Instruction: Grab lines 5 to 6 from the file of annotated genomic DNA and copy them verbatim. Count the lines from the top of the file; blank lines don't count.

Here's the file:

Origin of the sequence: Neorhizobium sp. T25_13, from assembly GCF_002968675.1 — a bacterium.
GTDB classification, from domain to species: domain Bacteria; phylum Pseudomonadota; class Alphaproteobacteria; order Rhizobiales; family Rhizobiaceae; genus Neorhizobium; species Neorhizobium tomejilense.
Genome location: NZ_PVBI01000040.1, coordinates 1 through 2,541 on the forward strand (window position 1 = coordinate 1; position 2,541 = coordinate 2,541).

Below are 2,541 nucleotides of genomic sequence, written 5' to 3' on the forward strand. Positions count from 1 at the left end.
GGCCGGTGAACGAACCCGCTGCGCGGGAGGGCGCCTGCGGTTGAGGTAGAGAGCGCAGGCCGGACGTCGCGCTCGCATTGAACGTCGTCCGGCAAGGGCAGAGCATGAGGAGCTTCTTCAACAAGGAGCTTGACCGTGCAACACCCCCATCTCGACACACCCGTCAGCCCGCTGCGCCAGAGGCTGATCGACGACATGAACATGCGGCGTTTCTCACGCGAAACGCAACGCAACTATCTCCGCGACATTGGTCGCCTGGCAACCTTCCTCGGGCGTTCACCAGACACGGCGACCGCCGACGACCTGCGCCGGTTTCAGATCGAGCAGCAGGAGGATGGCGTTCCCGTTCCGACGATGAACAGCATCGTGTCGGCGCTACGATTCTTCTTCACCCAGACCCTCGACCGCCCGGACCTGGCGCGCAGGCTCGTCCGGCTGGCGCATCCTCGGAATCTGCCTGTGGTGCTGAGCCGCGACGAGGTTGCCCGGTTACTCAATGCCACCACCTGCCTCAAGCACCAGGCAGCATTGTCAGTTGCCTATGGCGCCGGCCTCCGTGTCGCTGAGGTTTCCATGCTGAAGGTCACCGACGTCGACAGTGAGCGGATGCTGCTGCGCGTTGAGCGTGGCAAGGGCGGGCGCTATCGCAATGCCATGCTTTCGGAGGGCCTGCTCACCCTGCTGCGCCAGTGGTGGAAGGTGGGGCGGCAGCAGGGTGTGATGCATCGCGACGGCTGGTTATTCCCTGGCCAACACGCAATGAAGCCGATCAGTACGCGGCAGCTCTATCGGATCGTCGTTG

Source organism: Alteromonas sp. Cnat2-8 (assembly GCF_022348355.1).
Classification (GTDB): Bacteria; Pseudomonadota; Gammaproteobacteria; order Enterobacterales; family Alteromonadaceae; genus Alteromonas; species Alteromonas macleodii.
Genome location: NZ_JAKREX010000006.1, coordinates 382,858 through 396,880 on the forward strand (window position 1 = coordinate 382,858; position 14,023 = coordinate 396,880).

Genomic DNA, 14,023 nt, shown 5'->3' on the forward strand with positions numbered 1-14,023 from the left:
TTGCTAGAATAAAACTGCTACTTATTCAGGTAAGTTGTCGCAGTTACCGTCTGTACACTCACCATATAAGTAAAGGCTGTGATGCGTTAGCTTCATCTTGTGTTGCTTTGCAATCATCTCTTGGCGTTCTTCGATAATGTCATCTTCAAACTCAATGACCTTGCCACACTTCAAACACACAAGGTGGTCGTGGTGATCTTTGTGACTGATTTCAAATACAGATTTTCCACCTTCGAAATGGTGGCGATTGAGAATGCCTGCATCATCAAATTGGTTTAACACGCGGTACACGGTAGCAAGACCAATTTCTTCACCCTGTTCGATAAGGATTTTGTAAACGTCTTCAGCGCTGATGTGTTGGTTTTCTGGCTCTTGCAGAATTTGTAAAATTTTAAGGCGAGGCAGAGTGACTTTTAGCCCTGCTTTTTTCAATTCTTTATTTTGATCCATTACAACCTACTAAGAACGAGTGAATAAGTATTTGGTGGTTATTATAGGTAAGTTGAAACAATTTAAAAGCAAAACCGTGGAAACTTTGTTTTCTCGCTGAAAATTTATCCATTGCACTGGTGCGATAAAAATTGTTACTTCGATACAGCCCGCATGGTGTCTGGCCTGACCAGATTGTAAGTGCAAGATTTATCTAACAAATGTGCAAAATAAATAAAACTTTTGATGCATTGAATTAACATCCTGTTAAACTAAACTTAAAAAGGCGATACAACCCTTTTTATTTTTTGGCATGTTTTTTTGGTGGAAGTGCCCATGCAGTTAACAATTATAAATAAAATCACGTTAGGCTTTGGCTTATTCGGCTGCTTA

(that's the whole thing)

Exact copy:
GGCCGGTGAACGAACCCGCTGCGCGGGAGGGCGCCTGCGGTTGAGGTAGAGAGCGCAGGCCGGACGTCGCGCTCGCATTGAACGTCGTCCGGCAAGGGCAGAGCATGAGGAGCTTCTTCAACAAGGAGCTTGACCGTGCAACACCCCCATCTCGACACACCCGTCAGCCCGCTGCGCCAGAGGCTGATCGACGACATGAACATGCGGCGTTTCTCACGCGAAACGCAACGCAACTATCTCCGCGACATTGGTCGCCTGGCAACCTTCCTCGGGCGTTCACCAGACACGGCGACCGCCGACGACCTGCGCCGGTTTCAGATCGAGCAGCAGGAGGATGGCGTTCCCGTTCCGACGATGAACAGCATCGTGTCGGCGCTACGATTCTTCTTCACCCAGACCCTCGACCGCCCGGACCTGGCGCGCAGGCTCGTCCGGCTGGCGCATCCTCGGAATCTGCCTGTGGTGCTGAGCCGCGACGAGGTTGCCCGGTTACTCAATGCCACCACCTGCCTCAAGCACCAGGCAGCATTGTCAGTTGCCTATGGCGCCGGCCTCCGTGTCGCTGAGGTTTCCATGCTGAAGGTCACCGACGTCGACAGTGAGCGGATGCTGCTGCGCGTTGAGCGTGGCAAGGGCGGGCGCTATCGCAATGCCATGCTTTCGGAGGGCCTGCTCACCCTGCTGCGCCAGTGGTGGAAGGTGGGGCGGCAGCAGGGTGTGATGCATCGCGACGGCTGGTTATTCCCTGGCCAACACGCAATGAAGCCGATCAGTACGCGGCAGCTCTATCGGATCGTCGTTG

Source organism: Alteromonas sp. Cnat2-8 (assembly GCF_022348355.1).